- Actors: Emma Thompson, Brendan Gleeson, Daniel Brühl
- Director: Vincent Perez
- Disc Format: Color, NTSC, Subtitled, Widescreen
- Language: English
- Subtitles: English, Spanish
- Region: Region 1
- Number of discs: 1
- Rated: R
- Studio: MPI HOME VIDEO
- Release Date: June 13, 2017
- Run Time: 95 minutes
Actor-turned-director Vincent Pérez was already facing an uphill battle when he decided to make a film based on Hans Fallada’s novel about a middle-aged Berlin couple quietly resisting against the brutality of the Nazi regime. As intriguing as the concept sounds, the form of resistance taken was as unexciting as possible. There are no battles against the violence, speeches about the terror, or collaboration with enemies fighting the Nazis directly. Instead, the film centers on a silent resistance against Nazi propaganda, which means the primary action involves our protagonist writing postcards.
Alone in Berlin opens on one of the only scenes of action, with a solitary German soldier running through the woods before being shot by enemy soldiers. We soon discover that this young man was the only child of working class couple Otto and Anna Quangel (Brendan Gleeson and Emma Thompson). Overwhelmed by grief they are forced to keep under the surface, the couple begins taking small steps to distance themselves from their involvement with the Nazi party. When even this is not enough to overcome their loss, Otto begins writing anti-Nazi statements on postcards, leaving them around Berlin, with the help and support of his wife.
As underwhelming as this action seems, even the smallest sign of dissent is viewed as an unacceptable attack by the Nazi party. Refusing to allow the postcards to continue spreading, pressure is put on Inspector Escherich (Daniel Brühl) of the police to find the culprits and bring them to the Nazi party for punishment. Even as the police begin to close in on Otto and Anna, Alone in Berlin remains surprisingly one-tone. The narrative doesn’t build tension and the ending is so anticlimactic that it will likely leave some audience members wondering what the point of the film was, especially if even the filmmakers seem to lack excitement in the material.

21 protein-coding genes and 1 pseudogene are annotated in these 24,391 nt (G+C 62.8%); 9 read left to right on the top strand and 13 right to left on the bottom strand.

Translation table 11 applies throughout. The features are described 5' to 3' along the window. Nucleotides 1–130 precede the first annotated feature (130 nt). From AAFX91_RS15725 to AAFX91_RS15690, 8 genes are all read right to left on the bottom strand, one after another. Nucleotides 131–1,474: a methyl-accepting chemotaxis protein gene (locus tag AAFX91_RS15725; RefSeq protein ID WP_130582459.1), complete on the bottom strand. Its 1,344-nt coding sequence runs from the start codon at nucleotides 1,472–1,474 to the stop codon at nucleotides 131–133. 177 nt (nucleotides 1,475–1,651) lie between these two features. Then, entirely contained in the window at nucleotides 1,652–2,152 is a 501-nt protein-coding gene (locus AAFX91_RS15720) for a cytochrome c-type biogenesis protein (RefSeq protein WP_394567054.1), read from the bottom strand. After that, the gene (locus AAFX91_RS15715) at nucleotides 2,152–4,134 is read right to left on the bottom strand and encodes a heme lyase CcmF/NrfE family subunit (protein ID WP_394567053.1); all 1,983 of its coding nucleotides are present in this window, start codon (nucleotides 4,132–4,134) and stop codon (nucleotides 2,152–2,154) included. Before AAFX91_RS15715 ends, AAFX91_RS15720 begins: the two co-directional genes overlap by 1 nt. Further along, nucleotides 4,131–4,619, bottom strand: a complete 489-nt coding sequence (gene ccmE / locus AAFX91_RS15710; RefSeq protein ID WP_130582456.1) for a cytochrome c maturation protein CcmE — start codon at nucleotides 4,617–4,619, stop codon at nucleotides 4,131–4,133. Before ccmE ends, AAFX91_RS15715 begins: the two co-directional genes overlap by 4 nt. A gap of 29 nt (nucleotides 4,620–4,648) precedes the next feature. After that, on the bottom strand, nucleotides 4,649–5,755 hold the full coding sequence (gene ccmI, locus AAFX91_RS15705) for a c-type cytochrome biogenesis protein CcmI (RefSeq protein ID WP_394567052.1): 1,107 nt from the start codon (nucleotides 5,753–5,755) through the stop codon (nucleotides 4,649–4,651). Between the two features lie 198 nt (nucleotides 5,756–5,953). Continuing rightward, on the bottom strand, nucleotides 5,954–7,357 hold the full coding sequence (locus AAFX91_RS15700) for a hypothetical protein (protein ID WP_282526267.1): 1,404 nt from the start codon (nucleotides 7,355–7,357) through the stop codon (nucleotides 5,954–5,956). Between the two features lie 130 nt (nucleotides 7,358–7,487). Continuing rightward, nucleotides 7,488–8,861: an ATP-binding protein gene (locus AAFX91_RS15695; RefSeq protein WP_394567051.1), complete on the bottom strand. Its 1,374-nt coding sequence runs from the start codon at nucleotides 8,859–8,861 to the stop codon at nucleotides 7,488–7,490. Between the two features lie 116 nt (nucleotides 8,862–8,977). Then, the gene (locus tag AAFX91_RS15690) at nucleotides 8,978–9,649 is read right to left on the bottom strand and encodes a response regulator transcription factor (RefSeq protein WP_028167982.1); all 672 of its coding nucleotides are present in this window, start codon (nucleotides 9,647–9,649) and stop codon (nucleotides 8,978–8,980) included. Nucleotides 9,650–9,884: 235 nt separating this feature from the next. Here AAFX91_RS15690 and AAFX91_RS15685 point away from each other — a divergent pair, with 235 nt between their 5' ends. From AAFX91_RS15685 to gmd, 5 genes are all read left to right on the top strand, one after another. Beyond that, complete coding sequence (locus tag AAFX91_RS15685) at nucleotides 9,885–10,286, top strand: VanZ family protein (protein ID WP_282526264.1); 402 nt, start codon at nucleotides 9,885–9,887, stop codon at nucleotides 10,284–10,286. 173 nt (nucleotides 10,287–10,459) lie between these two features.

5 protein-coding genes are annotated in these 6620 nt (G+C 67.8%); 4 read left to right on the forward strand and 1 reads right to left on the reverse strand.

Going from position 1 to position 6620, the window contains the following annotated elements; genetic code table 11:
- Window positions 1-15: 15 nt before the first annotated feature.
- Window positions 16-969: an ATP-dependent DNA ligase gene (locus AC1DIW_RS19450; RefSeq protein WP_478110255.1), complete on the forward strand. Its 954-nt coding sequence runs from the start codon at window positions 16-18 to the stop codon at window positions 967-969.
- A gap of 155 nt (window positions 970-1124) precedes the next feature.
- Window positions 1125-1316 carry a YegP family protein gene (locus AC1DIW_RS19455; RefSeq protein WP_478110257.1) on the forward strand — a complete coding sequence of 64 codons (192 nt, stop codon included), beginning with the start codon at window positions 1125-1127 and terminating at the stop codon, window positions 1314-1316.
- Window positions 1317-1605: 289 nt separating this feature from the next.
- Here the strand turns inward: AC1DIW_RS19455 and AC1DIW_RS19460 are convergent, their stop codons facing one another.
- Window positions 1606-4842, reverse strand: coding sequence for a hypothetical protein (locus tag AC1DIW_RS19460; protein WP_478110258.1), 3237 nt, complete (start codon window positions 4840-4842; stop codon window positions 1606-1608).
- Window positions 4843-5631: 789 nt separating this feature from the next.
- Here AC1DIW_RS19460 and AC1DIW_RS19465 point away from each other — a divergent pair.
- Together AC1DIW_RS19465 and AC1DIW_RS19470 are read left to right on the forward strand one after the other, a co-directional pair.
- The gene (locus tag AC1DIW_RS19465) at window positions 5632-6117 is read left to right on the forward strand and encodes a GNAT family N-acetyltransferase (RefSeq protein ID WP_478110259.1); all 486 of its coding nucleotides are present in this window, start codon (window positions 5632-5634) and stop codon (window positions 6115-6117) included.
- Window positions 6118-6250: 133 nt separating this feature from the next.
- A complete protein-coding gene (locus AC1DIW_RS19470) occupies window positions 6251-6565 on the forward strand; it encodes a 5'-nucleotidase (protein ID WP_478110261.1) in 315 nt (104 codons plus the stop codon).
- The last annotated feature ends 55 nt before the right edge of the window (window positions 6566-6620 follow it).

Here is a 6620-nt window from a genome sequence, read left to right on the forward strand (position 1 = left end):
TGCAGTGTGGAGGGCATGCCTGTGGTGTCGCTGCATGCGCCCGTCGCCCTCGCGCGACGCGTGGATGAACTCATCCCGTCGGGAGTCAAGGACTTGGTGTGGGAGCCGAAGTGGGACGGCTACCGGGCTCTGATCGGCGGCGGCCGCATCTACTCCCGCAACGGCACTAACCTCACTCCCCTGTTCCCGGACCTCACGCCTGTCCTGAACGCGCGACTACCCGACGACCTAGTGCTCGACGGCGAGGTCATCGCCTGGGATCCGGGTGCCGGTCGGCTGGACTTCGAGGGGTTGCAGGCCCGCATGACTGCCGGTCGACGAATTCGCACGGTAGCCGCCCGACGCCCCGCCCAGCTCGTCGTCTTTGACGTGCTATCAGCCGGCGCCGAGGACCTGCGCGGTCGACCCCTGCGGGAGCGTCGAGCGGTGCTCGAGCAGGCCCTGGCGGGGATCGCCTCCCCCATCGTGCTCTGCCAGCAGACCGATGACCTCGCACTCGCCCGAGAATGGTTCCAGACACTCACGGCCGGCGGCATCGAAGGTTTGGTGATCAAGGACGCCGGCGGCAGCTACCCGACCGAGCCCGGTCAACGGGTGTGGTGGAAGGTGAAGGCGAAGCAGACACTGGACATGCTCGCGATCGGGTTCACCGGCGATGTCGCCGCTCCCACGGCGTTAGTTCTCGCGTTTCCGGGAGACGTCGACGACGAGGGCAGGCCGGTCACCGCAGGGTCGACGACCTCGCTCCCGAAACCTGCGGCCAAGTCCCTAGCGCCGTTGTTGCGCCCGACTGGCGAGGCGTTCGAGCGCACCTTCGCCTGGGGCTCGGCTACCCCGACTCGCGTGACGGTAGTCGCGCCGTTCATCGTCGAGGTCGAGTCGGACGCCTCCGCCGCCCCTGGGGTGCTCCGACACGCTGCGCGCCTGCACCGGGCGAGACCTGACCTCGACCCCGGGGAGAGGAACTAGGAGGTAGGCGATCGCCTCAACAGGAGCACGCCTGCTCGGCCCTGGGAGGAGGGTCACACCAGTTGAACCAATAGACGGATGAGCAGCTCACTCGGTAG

Even without a story arc that is exciting or memorable, there are some praise-worthy elements in the filmmaking process. Emma Thompson and Brendan Gleeson aren’t given much to work with, but show their ability to make even underwritten characters come alive. Even their ability to speak the English lines with slight German accents impresses, especially compared to many of the supporting actors, who don’t fare so well. The exception is Brühl, who may have been born in Spain but grew up in Germany. This international actor gives far more depth to his role than it seems to demand, though it only highlights the shortcomings of the screenplay even further that we feel as though there are pieces missing to his story by the end of the film.
Underwhelming in nearly every regard other than the three leading actors, Alone in Berlin has been given an appropriate release on DVD, for better or worse. The special features include brief interviews with key cast/crew, as well as a theatrical trailer.
Entertainment Value: 6/10
Quality of Filmmaking: 6.5/10
Historical Significance: 4/10
Special Features: 3.5/10